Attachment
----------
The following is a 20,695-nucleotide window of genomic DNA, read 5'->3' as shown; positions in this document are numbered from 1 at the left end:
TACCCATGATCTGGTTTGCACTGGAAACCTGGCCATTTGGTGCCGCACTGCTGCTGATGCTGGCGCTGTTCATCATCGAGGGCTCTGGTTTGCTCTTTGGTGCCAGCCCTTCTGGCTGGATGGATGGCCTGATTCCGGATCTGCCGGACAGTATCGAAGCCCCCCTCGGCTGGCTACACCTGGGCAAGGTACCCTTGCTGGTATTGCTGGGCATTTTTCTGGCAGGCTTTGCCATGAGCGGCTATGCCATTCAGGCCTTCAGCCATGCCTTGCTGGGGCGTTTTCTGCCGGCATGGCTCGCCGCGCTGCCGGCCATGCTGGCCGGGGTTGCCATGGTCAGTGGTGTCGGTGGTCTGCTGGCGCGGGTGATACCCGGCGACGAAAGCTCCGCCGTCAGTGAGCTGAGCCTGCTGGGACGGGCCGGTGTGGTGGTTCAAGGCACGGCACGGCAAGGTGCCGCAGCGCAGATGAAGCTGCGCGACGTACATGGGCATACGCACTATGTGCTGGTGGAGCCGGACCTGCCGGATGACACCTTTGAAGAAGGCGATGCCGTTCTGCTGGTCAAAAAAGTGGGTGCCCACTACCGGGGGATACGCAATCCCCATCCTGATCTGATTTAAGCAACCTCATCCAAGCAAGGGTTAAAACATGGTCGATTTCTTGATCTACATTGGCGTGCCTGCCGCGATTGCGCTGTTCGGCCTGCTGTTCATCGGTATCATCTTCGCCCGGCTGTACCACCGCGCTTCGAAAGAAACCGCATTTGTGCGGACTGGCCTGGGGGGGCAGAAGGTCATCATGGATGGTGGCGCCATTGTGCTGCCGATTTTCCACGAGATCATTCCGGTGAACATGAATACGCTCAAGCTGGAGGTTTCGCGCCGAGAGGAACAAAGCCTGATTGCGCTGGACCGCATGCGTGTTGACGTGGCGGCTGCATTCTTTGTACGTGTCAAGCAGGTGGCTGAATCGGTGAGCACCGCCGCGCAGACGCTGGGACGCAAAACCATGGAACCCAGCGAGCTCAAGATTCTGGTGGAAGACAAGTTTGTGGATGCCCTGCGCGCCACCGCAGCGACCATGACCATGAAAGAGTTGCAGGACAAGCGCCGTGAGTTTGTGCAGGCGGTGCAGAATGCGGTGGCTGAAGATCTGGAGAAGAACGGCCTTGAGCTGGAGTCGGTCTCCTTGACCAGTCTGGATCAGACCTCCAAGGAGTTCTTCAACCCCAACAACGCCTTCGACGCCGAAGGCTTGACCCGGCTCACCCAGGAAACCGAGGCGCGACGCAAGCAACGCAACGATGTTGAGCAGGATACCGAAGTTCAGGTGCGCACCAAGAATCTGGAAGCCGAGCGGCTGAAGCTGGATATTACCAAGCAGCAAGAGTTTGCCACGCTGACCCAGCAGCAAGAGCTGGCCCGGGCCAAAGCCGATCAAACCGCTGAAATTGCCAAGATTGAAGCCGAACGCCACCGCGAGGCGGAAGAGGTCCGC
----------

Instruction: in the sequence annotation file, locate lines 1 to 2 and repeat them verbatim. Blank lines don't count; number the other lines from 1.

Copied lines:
The following is a 20,695-nucleotide window of genomic DNA, read 5'->3' as shown; positions in this document are numbered from 1 at the left end:
TACCCATGATCTGGTTTGCACTGGAAACCTGGCCATTTGGTGCCGCACTGCTGCTGATGCTGGCGCTGTTCATCATCGAGGGCTCTGGTTTGCTCTTTGGTGCCAGCCCTTCTGGCTGGATGGATGGCCTGATTCCGGATCTGCCGGACAGTATCGAAGCCCCCCTCGGCTGGCTACACCTGGGCAAGGTACCCTTGCTGGTATTGCTGGGCATTTTTCTGGCAGGCTTTGCCATGAGCGGCTATGCCATTCAGGCCTTCAGCCATGCCTTGCTGGGGCGTTTTCTGCCGGCATGGCTCGCCGCGCTGCCGGCCATGCTGGCCGGGGTTGCCATGGTCAGTGGTGTCGGTGGTCTGCTGGCGCGGGTGATACCCGGCGACGAAAGCTCCGCCGTCAGTGAGCTGAGCCTGCTGGGACGGGCCGGTGTGGTGGTTCAAGGCACGGCACGGCAAGGTGCCGCAGCGCAGATGAAGCTGCGCGACGTACATGGGCATACGCACTATGTGCTGGTGGAGCCGGACCTGCCGGATGACACCTTTGAAGAAGGCGATGCCGTTCTGCTGGTCAAAAAAGTGGGTGCCCACTACCGGGGGATACGCAATCCCCATCCTGATCTGATTTAAGCAACCTCATCCAAGCAAGGGTTAAAACATGGTCGATTTCTTGATCTACATTGGCGTGCCTGCCGCGATTGCGCTGTTCGGCCTGCTGTTCATCGGTATCATCTTCGCCCGGCTGTACCACCGCGCTTCGAAAGAAACCGCATTTGTGCGGACTGGCCTGGGGGGGCAGAAGGTCATCATGGATGGTGGCGCCATTGTGCTGCCGATTTTCCACGAGATCATTCCGGTGAACATGAATACGCTCAAGCTGGAGGTTTCGCGCCGAGAGGAACAAAGCCTGATTGCGCTGGACCGCATGCGTGTTGACGTGGCGGCTGCATTCTTTGTACGTGTCAAGCAGGTGGCTGAATCGGTGAGCACCGCCGCGCAGACGCTGGGACGCAAAACCATGGAACCCAGCGAGCTCAAGATTCTGGTGGAAGACAAGTTTGTGGATGCCCTGCGCGCCACCGCAGCGACCATGACCATGAAAGAGTTGCAGGACAAGCGCCGTGAGTTTGTGCAGGCGGTGCAGAATGCGGTGGCTGAAGATCTGGAGAAGAACGGCCTTGAGCTGGAGTCGGTCTCCTTGACCAGTCTGGATCAGACCTCCAAGGAGTTCTTCAACCCCAACAACGCCTTCGACGCCGAAGGCTTGACCCGGCTCACCCAGGAAACCGAGGCGCGACGCAAGCAACGCAACGATGTTGAGCAGGATACCGAAGTTCAGGTGCGCACCAAGAATCTGGAAGCCGAGCGGCTGAAGCTGGATATTACCAAGCAGCAAGAGTTTGCCACGCTGACCCAGCAGCAAGAGCTGGCCCGGGCCAAAGCCGATCAAACCGCTGAAATTGCCAAGATTGAAGCCGAACGCCACCGCGAGGCGGAAGAGGTCCGC